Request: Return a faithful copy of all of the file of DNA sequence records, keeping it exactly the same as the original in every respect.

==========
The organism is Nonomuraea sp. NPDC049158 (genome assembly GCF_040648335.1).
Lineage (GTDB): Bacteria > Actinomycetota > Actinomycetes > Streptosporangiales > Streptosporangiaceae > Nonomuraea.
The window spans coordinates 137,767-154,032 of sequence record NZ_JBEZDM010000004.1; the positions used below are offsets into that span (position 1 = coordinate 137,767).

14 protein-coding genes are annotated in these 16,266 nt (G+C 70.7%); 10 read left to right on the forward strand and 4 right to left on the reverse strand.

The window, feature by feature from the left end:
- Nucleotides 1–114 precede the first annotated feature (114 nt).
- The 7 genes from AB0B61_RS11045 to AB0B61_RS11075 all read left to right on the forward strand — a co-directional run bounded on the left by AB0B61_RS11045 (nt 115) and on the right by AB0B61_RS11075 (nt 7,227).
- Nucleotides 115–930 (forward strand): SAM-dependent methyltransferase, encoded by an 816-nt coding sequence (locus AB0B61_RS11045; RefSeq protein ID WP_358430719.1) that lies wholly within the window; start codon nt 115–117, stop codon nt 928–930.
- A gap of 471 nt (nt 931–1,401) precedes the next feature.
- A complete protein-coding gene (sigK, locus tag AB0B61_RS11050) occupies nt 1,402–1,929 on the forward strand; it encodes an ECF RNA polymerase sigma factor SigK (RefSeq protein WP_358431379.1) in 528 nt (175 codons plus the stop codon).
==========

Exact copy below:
The organism is Nonomuraea sp. NPDC049158 (genome assembly GCF_040648335.1).
Lineage (GTDB): Bacteria > Actinomycetota > Actinomycetes > Streptosporangiales > Streptosporangiaceae > Nonomuraea.
The window spans coordinates 137,767-154,032 of sequence record NZ_JBEZDM010000004.1; the positions used below are offsets into that span (position 1 = coordinate 137,767).

14 protein-coding genes are annotated in these 16,266 nt (G+C 70.7%); 10 read left to right on the forward strand and 4 right to left on the reverse strand.

The window, feature by feature from the left end:
- Nucleotides 1–114 precede the first annotated feature (114 nt).
- The 7 genes from AB0B61_RS11045 to AB0B61_RS11075 all read left to right on the forward strand — a co-directional run bounded on the left by AB0B61_RS11045 (nt 115) and on the right by AB0B61_RS11075 (nt 7,227).
- Nucleotides 115–930 (forward strand): SAM-dependent methyltransferase, encoded by an 816-nt coding sequence (locus AB0B61_RS11045; RefSeq protein ID WP_358430719.1) that lies wholly within the window; start codon nt 115–117, stop codon nt 928–930.
- A gap of 471 nt (nt 931–1,401) precedes the next feature.
- A complete protein-coding gene (sigK, locus tag AB0B61_RS11050) occupies nt 1,402–1,929 on the forward strand; it encodes an ECF RNA polymerase sigma factor SigK (RefSeq protein WP_358431379.1) in 528 nt (175 codons plus the stop codon).